September 12, 2018
Review Of The Data Protection Bill 2018
  1. Introduction

On 3rd July 2018, the Data Protection Bill (the “Bill”) was introduced to establish a comprehensive data protection regime in Kenya. The principal object of the Bill is to protect personal data collected, used or stored by both private and public entities. The Bill recognizes that data protection forms part and parcel of the expectation of the right to privacy. It provides for the legal framework for protection of a person’s privacy in instances where personal information is collected, stored, used or processed by another person.

Once enacted, the Bill will give effect to Article 31(c) and Article 31(d) of the Constitution of Kenya 2010, which guarantees the right of every person not to have “information relating to their family or private affairs unnecessarily required or revealed” and the right not to have “the privacy of their communications infringed”. In keeping with Article 24 (1) of the Constitution, the Bill provides that the right to privacy will be limited for the following purposes: protection of national security and public interest, prosecution of a crime, protection of the rights of others and for compliance with an obligation imposed by law.

Apart from the Constitution, the current laws regulating the collection and use of personal data in Kenya include; the Access to Information Act (No. 31 of 2016), the Kenya Information and Communications Act (No. 2 of 1998) and the Consumer Protection Act (No. 46 of 2012).

The Bill follows the path taken by the European Union in enacting the General Data Protection Regulation (“the GDPR”) in May 2018 and makes Kenya the second country in East Africa after Rwanda to have a legislation dedicated to data protection. The GDPR has been hailed as the first step in checking the excesses of powerful technology firms that collect vast amounts of personal data from their users for commercial or competitive advantage.

Kenyan firms that transact business with any of the 28-member EU bloc countries will be expected to adapt to the new legislation. Any company that processes the data of an EU member state citizen or temporary resident, has employees based in an EU member state, offers goods or services in an EU member state or has a partnership with an EU business falls under the law.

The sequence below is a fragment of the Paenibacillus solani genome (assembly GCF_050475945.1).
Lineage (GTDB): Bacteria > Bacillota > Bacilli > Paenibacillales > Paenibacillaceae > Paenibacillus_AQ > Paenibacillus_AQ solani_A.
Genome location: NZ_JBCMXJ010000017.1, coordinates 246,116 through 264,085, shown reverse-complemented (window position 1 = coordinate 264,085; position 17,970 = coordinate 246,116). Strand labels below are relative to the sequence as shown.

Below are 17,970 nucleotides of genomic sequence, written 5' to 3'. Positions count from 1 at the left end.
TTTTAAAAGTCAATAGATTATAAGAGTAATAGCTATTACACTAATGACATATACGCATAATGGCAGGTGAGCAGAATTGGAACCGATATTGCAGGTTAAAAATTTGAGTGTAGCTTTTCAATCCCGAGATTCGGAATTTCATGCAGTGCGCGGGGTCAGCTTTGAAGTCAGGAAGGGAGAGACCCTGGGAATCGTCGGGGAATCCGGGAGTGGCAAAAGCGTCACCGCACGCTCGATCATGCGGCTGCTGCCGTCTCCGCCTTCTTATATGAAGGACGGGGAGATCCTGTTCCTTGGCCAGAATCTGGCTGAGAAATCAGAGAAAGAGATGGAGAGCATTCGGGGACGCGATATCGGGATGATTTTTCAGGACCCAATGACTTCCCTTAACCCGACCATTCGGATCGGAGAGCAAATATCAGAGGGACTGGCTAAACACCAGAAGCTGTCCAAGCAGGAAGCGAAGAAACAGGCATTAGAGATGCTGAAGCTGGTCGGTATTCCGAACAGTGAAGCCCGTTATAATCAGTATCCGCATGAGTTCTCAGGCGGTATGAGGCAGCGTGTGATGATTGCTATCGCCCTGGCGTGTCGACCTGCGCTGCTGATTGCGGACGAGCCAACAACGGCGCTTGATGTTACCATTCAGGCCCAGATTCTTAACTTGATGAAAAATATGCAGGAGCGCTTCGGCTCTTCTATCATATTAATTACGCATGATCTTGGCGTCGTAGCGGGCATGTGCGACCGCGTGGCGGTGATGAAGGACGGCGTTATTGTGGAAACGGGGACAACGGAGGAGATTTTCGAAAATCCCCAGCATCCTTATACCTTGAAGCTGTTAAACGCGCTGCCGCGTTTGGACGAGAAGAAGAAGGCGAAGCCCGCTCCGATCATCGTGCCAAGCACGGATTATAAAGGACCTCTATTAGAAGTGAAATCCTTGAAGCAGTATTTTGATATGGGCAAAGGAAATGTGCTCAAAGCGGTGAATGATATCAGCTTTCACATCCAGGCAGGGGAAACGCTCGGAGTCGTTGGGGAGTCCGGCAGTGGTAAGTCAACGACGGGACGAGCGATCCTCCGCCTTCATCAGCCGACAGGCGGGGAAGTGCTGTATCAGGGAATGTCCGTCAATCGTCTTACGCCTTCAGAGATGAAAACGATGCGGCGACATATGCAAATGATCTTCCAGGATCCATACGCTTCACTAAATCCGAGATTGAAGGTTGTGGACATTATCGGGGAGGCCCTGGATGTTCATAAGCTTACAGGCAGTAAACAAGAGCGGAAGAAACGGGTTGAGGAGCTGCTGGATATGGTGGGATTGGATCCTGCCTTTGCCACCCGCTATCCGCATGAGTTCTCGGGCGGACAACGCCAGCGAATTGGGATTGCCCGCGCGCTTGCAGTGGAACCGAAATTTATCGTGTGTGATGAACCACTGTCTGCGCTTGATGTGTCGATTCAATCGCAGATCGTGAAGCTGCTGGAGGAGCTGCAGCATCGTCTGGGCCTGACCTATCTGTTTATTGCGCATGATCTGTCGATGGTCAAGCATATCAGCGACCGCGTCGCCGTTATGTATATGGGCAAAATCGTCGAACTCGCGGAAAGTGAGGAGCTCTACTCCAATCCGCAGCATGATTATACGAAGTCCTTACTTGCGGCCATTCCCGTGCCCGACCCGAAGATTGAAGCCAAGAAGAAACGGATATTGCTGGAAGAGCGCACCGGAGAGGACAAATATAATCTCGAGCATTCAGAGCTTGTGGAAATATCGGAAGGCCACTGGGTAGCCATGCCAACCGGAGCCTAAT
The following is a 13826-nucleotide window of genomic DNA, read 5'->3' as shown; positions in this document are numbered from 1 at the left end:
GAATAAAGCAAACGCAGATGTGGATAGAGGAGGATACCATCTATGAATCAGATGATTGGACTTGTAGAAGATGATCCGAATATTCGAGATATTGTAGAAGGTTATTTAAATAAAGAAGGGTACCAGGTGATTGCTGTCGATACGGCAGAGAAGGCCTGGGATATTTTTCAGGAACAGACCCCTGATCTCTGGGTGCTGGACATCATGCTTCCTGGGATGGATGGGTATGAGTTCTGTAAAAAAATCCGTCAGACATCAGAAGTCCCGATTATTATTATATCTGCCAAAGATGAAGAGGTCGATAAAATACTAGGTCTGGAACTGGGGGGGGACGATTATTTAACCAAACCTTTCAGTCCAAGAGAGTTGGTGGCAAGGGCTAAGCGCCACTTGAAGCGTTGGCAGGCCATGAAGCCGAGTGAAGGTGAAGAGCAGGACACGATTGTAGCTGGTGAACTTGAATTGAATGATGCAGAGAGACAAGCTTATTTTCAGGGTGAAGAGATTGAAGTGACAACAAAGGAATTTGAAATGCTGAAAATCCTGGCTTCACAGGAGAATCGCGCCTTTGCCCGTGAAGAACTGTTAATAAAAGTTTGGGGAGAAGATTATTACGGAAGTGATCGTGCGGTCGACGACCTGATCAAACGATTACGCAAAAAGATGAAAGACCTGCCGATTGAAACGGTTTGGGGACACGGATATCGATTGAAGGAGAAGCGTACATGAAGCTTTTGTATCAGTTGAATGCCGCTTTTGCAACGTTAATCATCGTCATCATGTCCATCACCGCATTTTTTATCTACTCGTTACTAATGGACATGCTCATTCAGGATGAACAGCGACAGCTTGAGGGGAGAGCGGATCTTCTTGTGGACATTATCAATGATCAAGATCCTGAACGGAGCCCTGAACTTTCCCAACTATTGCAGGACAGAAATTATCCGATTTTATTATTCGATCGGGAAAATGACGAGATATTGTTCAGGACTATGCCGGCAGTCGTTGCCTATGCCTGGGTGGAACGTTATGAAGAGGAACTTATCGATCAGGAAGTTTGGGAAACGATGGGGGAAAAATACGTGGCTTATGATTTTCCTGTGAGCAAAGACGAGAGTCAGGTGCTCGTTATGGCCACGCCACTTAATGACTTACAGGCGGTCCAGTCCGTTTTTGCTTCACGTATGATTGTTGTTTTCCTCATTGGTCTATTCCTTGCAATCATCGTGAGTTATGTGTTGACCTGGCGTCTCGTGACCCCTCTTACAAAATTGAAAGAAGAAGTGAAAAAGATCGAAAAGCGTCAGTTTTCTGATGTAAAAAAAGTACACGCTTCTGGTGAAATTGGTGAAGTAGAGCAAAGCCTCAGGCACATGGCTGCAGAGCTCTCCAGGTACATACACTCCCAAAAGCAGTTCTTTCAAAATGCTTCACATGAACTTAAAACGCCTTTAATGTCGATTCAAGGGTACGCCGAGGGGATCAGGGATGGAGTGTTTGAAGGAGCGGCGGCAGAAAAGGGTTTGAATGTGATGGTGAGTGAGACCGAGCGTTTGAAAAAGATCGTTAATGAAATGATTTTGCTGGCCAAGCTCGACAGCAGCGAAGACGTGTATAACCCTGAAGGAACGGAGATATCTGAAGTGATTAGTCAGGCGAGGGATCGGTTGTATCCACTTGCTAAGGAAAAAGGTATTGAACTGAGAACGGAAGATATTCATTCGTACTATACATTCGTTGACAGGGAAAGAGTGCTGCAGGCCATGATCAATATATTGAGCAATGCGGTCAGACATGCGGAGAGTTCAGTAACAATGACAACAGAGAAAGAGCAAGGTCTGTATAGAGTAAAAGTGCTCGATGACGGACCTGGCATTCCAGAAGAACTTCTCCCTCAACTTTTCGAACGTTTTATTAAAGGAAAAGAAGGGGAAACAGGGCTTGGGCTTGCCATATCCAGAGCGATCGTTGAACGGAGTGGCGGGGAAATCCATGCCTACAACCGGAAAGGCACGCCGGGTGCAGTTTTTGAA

“Personal data” is defined in the Bill to mean information about a person relating to the race, gender, sex, pregnancy, marital status, national ethnic or social origin among others. It may also mean information relating to the educational, medical, criminal or employment history or information relating to financial transactions in which the person has been involved in. It may also include contact details/telephone numbers of the person or his/her opinions about another person and any information given in support or in relation to a grant or award.

An “Agency” means a person who collects or processes personal data; and in our circumstances, includes law firms or lawyers.

A “Data Subject” is defined in the Bill to mean a person from whom personal data is obtained.

“Processing” means collection, organization, adaptation, alteration, retrieval, consultation, use, disclosure by transmission, dissemination or any other means, alignment, combination, blocking, deletion or destruction of information or data.

  1. Application of the Bill

The Bill applies to any person who collects or processes personal data. This includes public and private entities with an exception of public bodies processing personal data which involves national security or used for the prevention and combating of money laundering activities will be exempted from the Bill.

  1. The Principles guiding data protection

The Bill sets out the following data protection policies:

  1. Information shall be collected, processed, stored or dealt with in any other manner if it is necessary for or directly related to a lawful, explicitly defined purpose and shall not intrude on the privacy of the data subject;
  2. Information shall be collected directly from and with the consent of the data subject;